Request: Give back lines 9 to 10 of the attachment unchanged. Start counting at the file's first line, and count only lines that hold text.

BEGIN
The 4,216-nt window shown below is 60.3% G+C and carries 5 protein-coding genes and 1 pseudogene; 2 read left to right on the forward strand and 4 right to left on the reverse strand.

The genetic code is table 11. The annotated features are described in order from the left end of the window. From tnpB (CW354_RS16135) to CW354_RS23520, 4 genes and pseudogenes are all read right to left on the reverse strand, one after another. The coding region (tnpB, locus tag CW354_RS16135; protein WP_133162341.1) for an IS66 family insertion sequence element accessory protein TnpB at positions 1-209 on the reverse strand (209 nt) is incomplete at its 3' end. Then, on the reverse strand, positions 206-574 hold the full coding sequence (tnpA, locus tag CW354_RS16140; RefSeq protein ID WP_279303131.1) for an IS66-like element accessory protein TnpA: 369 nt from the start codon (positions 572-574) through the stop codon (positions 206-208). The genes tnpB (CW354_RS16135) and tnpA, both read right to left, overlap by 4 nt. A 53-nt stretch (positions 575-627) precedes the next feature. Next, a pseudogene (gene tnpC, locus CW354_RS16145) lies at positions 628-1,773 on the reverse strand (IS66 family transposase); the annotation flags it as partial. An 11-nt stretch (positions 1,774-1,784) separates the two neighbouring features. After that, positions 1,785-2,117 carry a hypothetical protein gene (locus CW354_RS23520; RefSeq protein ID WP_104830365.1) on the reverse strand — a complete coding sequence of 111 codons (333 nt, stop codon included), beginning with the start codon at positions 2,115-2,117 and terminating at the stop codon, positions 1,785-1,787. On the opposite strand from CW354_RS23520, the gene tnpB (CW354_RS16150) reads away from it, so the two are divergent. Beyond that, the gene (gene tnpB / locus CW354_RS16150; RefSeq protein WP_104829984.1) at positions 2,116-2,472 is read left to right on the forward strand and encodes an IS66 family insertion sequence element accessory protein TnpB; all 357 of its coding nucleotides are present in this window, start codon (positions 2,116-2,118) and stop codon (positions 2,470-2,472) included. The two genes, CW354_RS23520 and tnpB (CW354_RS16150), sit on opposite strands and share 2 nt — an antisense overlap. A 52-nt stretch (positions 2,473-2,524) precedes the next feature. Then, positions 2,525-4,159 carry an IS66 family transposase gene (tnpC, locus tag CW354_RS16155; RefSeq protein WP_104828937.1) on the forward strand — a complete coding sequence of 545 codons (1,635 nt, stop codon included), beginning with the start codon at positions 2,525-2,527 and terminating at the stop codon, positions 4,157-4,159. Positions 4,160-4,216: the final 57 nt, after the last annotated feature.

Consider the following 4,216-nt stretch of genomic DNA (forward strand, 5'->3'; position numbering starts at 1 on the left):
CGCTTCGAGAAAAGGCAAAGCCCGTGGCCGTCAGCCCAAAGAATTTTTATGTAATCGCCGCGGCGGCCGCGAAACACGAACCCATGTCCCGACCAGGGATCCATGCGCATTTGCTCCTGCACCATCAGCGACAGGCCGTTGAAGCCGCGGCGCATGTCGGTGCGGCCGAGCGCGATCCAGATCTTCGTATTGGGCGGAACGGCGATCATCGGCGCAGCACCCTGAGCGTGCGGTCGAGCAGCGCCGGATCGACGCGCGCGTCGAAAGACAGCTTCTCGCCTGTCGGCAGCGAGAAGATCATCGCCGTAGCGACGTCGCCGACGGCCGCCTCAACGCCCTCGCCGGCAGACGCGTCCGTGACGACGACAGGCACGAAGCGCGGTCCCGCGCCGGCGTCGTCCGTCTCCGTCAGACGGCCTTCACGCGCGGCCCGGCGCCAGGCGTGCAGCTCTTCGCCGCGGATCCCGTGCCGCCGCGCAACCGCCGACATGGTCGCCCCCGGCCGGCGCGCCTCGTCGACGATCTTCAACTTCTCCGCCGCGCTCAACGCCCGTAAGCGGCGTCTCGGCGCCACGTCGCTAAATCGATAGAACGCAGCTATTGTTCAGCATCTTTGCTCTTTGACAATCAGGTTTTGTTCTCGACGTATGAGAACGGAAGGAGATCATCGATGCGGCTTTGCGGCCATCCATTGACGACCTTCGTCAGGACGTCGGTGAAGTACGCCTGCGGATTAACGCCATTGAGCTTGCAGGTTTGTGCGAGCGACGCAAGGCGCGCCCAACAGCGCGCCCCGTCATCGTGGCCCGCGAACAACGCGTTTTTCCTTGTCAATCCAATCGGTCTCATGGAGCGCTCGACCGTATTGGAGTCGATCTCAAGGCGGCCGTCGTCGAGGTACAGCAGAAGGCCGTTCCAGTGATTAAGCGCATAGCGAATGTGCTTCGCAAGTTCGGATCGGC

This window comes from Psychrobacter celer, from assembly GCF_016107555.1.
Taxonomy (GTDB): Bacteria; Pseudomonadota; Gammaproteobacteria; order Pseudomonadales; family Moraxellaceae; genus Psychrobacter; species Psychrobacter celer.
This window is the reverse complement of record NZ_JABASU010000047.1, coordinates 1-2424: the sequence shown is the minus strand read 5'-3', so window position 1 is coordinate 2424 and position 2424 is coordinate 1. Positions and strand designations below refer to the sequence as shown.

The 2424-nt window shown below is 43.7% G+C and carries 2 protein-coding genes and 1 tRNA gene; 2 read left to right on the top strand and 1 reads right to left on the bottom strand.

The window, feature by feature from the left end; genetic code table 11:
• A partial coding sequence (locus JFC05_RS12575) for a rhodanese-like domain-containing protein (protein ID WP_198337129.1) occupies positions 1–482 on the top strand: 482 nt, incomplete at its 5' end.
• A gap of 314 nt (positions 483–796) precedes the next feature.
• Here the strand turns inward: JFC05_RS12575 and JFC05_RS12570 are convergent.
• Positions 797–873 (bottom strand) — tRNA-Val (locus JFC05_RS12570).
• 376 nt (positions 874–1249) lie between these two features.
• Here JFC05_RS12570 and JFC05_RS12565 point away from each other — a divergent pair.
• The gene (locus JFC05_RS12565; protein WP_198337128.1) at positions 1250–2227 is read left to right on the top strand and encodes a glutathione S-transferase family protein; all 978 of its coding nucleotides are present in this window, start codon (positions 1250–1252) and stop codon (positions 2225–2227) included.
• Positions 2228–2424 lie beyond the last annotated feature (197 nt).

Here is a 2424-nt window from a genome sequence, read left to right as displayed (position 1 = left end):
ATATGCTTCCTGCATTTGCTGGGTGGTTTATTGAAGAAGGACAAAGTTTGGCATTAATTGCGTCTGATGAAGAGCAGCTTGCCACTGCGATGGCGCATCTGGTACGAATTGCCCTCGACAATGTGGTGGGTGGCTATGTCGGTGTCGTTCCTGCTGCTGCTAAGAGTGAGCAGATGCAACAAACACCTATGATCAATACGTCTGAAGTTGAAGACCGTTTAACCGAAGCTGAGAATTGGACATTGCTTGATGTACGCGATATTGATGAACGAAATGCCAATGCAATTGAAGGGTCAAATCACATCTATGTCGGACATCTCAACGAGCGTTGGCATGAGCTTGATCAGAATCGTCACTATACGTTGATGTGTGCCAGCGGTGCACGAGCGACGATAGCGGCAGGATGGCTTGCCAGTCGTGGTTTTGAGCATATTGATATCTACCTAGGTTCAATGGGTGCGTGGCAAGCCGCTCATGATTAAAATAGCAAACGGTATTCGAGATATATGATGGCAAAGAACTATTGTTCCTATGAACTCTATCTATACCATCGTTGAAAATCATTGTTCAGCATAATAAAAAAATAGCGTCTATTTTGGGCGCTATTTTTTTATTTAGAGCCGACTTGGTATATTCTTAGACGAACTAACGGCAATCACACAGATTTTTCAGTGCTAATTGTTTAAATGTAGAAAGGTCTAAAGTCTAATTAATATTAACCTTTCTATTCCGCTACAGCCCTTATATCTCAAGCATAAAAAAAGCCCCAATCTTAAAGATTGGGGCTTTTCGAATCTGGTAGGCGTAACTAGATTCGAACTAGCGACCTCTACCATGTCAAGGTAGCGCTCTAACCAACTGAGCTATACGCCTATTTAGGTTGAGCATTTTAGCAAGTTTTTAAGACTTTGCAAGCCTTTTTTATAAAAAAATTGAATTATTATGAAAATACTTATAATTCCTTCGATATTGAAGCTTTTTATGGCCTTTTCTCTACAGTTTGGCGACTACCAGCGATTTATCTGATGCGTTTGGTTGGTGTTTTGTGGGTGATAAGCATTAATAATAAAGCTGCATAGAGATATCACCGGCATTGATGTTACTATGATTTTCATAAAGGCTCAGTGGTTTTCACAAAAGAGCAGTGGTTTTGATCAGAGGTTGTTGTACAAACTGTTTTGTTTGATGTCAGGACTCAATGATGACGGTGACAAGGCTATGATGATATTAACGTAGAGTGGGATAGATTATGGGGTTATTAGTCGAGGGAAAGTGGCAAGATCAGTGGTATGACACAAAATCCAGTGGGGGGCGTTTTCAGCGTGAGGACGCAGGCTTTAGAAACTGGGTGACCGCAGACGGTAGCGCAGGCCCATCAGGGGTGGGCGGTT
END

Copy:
The window, feature by feature from the left end; genetic code table 11:
• A partial coding sequence (locus JFC05_RS12575) for a rhodanese-like domain-containing protein (protein ID WP_198337129.1) occupies positions 1–482 on the top strand: 482 nt, incomplete at its 5' end.